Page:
With hindsight, it’s easy to see why they’d make the switch. Hells was light-tasting, reasonably strong, clean and clear; usually came in smart but chunky glassware; and the branding was nice – bold, contemporary, declaring itself a Londoner.
To reiterate, Hells certainly wasn’t the first British craft lager, but it might yet turn out to be the most influential.
It probably prompted Fuller’s Frontier (2013), Adnams Dry Hopped (2013), and Guinness Hop House 13 (2015), to name but three examples.
And we’re certain it’s why breweries like Moor have been unable to resist giving lager a go in recent years, even though that’s not something that seemed on the agenda for them a decade ago.
The recent launch of Carlsberg Danish Pilsner must also surely be a reaction to Hells, or at least indirectly, via Hop House 13 and the others.
Particular care must be taken to avoid causing serious offence on the grounds of race, religion, gender, sexual orientation, disability or age.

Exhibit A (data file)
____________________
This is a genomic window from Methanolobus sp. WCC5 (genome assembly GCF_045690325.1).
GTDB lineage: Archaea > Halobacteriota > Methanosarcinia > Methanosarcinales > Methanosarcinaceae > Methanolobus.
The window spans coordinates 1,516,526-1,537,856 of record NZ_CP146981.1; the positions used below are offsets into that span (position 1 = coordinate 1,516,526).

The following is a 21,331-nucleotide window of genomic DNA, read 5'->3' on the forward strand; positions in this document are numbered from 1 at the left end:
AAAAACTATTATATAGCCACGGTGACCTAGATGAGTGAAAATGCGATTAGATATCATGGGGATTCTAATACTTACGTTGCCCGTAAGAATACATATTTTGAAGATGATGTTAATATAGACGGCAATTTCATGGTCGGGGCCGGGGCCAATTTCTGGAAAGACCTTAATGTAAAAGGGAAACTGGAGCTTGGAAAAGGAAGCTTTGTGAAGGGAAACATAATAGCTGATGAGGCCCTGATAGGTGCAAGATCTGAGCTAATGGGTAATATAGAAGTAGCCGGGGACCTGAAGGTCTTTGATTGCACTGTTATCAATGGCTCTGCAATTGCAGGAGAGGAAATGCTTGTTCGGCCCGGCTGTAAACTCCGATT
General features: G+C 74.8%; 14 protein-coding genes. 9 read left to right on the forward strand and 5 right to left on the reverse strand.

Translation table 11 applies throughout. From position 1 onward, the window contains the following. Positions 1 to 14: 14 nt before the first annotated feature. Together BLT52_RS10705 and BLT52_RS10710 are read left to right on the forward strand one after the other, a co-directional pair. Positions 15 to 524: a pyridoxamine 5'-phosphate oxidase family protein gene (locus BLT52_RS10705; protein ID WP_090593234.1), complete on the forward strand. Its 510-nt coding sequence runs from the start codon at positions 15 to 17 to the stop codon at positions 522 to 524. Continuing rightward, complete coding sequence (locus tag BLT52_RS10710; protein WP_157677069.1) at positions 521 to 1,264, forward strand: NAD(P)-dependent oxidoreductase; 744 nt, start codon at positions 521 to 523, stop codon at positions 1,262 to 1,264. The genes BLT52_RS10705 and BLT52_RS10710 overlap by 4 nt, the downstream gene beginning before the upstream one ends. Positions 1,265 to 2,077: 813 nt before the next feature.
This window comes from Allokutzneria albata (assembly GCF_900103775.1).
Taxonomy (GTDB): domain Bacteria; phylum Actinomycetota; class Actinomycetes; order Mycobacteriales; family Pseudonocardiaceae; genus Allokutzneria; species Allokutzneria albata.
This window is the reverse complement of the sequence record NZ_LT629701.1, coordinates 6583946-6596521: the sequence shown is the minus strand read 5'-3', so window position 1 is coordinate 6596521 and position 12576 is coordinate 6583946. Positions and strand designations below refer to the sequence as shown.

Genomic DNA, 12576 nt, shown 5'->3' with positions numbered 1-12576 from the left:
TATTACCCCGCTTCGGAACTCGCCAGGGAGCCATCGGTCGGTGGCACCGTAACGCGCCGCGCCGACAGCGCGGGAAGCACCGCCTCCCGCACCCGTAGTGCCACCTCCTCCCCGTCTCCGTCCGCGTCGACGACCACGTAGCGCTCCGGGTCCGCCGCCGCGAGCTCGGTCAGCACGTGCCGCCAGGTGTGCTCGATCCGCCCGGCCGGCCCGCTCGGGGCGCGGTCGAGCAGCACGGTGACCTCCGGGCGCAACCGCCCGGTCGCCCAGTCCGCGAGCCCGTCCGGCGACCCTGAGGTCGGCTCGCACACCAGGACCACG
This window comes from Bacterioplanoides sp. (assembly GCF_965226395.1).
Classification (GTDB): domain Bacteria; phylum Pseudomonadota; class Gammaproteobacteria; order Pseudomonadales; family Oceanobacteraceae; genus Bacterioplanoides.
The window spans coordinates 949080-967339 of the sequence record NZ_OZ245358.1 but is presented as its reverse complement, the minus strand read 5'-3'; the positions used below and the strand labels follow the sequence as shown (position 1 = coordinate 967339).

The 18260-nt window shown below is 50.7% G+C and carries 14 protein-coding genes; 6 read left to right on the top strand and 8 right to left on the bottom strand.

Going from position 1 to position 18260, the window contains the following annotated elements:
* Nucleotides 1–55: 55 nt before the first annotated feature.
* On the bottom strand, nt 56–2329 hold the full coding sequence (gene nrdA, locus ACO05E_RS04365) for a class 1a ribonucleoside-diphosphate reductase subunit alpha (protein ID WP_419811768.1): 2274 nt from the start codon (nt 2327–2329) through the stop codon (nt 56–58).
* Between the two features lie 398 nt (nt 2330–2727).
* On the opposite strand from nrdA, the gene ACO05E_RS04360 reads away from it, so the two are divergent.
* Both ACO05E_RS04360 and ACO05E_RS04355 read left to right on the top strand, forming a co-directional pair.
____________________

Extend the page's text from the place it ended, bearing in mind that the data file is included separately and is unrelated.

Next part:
… while otherwise leaving things suitably vague, ready to be tested in practice if and when complaints start to come in:
The Code rules are written as broad principles. This means that the rules are not overly prescriptive and allow the Panel to interpret and apply them on a case by case basis, taking multiple factors into account (overall impression conveyed, producer response, relevant research etc). This ensures that the Code, and its rules, are flexible to different scenarios, fit for purpose and responsive to innovation in the market…
We reckon all this leaves brewers with a fair amount of room for manoeuvre, while also providing a mechanism for challenging them. Of course the first time it’s tested will either upset free speech types (if the complaint is upheld) or the complaining classes if it isn’t, but at least the first draft of a system is there.
The Advisory Service recommends that containers which are typically single-serve, and whose contents are typically consumed by one person in one sitting, should not contain more than four units.
Again, though, these are guidelines, not rules, and this section would seem to get as close to saying ‘PS. Does not apply to craft beer’ as could reasonably be expected: